Arboviral encephalitis (acute swelling in the brain) is caused by a group of arthropod-transmitted viruses.
Examine the mode of transmission and causes of arboviral encephalitis
- Arthropod vectors transmit the virus upon biting, allowing the virus to enter the circulatory system and replicate.
- Arboviral encephalitis are found in many places throughout the world, and include California encephalitis, Japanese encephalitis, St. Louis encephalitis, Tick-borne encephalitis, and West Nile fever.
- TBE Infection can be reliably prevented by vaccination, but is incurable once manifested.
- sequelae: A pathological condition resulting from a disease, injury, or other trauma.
- encephalitis: an inflammation of the brain
- viremia: A medical condition where viruses enter the bloodstream and hence have access to the rest of the body.
- zoonotic: of or relating to zoonosis, the transmission of an infectious disease between species.
Arboviral encephalitis are a group of arthropod-transmitted viruses that cause encephalitis (acute swelling in the brain). The word “arbovirus” directly refers to an ARthropod-BOrne virus. Arthropod vectors transmit the virus upon biting, allowing the virus to enter the circulatory system and replicate and shed additional infection into the bloodstream ( viremia ).
The majority of the arboviruses are spherical in shape although a few are rod-shaped. They are 17-150 nm in diameter and most have an RNA genome (the single exception is African swine fever virus, which has a DNA genome). Many arboviruses (such as African Swine Fever virus) do not infect humans or cause only mild and transient infections characterized by fever, headache, and rash. Those of the arboviral encephalitis group, however, can cause epidemic disease and severe infections that can be fatal. Arboviral encephalitis are found in many places throughout the world, and include California encephalitis, Japanese encephalitis, St. Louis encephalitis, Tick-borne encephalitis, and West Nile fever.
Tick-borne encephalitis (TBE) is an infectious disease of the central nervous system. It can infect a range of hosts including ruminants, birds, rodents, carnivores, horses, and humans. The disease can be zoonotic, with ruminants and dogs providing the principal source of infection for humans. TBE is transmitted through the bite of several species of infected ticks, including Ixodes scapularis, Ixodes ricinusand Ixodes persulcatus, and manifests most often as meningitis, encephalitis, or meningoencephalitis.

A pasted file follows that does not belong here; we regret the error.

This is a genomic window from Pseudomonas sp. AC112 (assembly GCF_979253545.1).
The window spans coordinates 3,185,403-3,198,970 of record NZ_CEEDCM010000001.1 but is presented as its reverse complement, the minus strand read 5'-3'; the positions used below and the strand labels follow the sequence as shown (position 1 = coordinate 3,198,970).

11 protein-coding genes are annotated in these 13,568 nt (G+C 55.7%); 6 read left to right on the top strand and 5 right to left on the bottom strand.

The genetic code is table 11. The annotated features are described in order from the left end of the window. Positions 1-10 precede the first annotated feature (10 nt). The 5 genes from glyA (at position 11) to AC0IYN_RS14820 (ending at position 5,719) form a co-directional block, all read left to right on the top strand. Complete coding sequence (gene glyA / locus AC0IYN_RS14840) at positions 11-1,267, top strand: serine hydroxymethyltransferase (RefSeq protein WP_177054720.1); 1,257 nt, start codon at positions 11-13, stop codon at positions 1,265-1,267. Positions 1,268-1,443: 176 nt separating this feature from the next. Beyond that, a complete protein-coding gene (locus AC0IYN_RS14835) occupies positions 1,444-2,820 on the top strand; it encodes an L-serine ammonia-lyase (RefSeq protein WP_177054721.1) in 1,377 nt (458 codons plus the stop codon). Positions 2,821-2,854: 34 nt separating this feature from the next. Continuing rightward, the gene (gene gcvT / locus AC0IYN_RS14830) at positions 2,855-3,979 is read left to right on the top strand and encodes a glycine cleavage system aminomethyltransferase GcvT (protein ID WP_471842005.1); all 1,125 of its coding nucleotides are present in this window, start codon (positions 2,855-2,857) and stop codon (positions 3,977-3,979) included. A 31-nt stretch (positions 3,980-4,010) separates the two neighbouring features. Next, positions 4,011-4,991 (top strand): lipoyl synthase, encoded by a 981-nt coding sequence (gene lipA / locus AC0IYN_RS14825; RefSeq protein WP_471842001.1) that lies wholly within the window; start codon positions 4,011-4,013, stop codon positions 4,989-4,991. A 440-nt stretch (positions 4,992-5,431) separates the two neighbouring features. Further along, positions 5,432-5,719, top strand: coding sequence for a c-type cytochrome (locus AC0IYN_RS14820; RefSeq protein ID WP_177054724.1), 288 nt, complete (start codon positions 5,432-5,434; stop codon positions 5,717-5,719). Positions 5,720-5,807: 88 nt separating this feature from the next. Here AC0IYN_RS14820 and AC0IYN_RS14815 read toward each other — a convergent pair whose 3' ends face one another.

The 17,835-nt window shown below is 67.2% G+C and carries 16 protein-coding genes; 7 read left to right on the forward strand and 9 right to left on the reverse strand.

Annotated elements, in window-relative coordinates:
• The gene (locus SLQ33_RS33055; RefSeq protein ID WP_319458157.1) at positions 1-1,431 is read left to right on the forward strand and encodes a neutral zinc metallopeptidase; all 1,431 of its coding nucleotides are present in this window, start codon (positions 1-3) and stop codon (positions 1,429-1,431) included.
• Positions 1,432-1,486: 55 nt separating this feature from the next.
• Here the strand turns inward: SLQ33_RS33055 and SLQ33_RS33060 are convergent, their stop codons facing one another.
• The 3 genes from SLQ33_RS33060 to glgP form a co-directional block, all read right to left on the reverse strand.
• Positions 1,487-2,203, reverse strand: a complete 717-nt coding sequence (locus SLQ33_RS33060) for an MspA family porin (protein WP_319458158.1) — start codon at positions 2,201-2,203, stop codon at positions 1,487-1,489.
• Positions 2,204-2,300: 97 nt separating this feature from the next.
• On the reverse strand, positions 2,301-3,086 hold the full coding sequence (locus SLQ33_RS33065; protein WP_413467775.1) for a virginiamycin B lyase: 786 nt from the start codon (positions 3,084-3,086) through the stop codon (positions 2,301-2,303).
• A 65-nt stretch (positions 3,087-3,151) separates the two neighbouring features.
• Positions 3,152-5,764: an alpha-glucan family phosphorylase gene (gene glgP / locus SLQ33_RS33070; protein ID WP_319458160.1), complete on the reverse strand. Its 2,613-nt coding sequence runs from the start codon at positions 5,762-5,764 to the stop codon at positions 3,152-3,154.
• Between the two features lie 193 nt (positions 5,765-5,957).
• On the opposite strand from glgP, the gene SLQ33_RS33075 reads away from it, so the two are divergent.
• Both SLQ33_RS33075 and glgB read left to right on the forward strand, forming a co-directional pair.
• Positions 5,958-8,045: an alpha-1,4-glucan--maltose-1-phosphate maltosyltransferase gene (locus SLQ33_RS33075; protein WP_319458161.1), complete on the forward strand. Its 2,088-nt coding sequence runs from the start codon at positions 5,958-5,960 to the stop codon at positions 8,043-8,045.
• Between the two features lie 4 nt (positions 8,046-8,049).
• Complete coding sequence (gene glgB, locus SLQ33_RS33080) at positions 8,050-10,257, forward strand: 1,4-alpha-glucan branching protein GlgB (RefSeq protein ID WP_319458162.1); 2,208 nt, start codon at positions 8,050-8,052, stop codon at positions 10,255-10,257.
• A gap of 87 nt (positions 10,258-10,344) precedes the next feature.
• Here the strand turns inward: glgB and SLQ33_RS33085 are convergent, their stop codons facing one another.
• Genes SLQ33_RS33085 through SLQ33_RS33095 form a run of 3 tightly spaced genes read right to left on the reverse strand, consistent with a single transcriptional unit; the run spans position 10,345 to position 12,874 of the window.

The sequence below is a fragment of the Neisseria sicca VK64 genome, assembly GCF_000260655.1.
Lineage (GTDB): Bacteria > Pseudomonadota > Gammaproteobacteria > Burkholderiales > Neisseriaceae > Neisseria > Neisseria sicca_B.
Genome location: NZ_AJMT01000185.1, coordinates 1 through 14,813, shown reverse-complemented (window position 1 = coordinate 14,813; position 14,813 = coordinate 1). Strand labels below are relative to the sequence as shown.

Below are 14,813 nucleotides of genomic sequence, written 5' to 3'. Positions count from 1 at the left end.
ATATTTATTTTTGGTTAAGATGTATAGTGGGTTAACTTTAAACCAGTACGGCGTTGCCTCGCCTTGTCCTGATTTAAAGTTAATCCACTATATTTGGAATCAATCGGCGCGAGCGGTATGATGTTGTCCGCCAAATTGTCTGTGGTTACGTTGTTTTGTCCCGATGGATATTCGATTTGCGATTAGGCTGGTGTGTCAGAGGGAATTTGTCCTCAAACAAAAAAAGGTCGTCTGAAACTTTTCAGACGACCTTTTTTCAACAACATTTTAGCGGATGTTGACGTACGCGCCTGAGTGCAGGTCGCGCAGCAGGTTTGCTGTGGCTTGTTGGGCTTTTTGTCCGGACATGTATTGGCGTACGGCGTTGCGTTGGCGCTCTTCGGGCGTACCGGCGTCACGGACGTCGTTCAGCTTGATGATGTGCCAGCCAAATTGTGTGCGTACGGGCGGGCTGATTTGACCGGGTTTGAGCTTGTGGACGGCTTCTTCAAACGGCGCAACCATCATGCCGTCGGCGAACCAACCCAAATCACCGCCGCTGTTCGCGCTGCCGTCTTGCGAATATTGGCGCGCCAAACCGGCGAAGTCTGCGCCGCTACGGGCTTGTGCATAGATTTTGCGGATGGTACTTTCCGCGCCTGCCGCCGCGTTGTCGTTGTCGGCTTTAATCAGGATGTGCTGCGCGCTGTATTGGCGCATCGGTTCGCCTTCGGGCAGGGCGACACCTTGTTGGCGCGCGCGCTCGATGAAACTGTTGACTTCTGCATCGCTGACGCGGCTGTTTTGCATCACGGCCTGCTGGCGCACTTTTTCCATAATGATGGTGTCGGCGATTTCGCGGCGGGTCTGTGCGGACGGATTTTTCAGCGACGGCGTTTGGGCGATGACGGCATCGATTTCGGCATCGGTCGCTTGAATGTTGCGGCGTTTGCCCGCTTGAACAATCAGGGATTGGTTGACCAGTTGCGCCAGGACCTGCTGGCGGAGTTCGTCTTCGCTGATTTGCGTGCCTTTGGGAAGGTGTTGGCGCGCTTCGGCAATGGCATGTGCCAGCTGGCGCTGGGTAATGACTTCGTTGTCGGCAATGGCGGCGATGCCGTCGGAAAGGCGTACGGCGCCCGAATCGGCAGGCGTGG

Chelicera of the sheep tick: Sheep ticks (Ixodes ricinus) such as this engorged female transmit encephalitis.
TBE Infection can be reliably prevented by vaccination, but is incurable once manifested. Long-lasting or permanent neuropsychiatric sequelae are observed in 10-20% of infected patients; morality occurs in only 1-2% of the infected, with deaths occurring 5 to 7 days after the onset of neurologic symptoms.
TBE and other arboviral encephalitis can be diagnosed through a combination of blood tests, particularly immunologic, serologic, and/or virologic techniques such as ELISA, complement fixation, polymerase chain reaction, Neutralization test, and Hemoagglutination Inhibition test.
Because the arboviral encephalitides are viral diseases, antibiotics are not effective for treatment and no effective antiviral drugs have been discovered yet. Treatment is therefore only supportive, attempting to deal with problems such as swelling of the brain, loss of the automatic breathing, activity of the brain, and other treatable complications like bacterial pneumonia.
Therefore, the immune system plays an important role in defense against arbovirus infections. Arboviruses usually stimulate the production of interferons and antibodies, which help to diminish the extent of viremia. Cell-mediated immunity is also important. Increased immunity is observed with age progression.
Vector control measures, such as habitat control (including the elimination of stagnant water and the spraying of insecticides), are essential to reducing the transmission of disease by arboviruses. People can also reduce the risk of getting bitten by arthropods by employing personal protective measures such as sleeping under mosquito nets, wearing protective clothing, applying insect repellents, tick-checks, and avoiding areas known to harbor high arthropod populations.